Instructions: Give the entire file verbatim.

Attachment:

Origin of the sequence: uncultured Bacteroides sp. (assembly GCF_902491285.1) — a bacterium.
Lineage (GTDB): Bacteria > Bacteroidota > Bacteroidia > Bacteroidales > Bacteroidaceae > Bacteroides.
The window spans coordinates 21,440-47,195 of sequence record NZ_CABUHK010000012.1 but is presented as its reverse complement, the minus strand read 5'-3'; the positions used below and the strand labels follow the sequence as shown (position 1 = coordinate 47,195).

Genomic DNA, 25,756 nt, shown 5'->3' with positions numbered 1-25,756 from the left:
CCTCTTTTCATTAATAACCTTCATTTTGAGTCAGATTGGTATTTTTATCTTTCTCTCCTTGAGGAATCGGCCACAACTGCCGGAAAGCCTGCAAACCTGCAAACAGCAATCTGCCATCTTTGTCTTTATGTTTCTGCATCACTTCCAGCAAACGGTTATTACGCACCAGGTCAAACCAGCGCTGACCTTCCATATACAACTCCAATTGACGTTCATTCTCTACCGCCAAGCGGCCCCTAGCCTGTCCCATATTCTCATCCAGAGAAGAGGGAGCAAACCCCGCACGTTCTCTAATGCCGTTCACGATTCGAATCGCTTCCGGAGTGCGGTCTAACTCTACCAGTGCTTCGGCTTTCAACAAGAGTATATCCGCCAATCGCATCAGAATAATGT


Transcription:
Origin of the sequence: uncultured Bacteroides sp. (assembly GCF_902491285.1) — a bacterium.
Lineage (GTDB): Bacteria > Bacteroidota > Bacteroidia > Bacteroidales > Bacteroidaceae > Bacteroides.
The window spans coordinates 21,440-47,195 of sequence record NZ_CABUHK010000012.1 but is presented as its reverse complement, the minus strand read 5'-3'; the positions used below and the strand labels follow the sequence as shown (position 1 = coordinate 47,195).

Genomic DNA, 25,756 nt, shown 5'->3' with positions numbered 1-25,756 from the left:
CCTCTTTTCATTAATAACCTTCATTTTGAGTCAGATTGGTATTTTTATCTTTCTCTCCTTGAGGAATCGGCCACAACTGCCGGAAAGCCTGCAAACCTGCAAACAGCAATCTGCCATCTTTGTCTTTATGTTTCTGCATCACTTCCAGCAAACGGTTATTACGCACCAGGTCAAACCAGCGCTGACCTTCCATATACAACTCCAATTGACGTTCATTCTCTACCGCCAAGCGGCCCCTAGCCTGTCCCATATTCTCATCCAGAGAAGAGGGAGCAAACCCCGCACGTTCTCTAATGCCGTTCACGATTCGAATCGCTTCCGGAGTGCGGTCTAACTCTACCAGTGCTTCGGCTTTCAACAAGAGTATATCCGCCAATCGCATCAGAATAATGT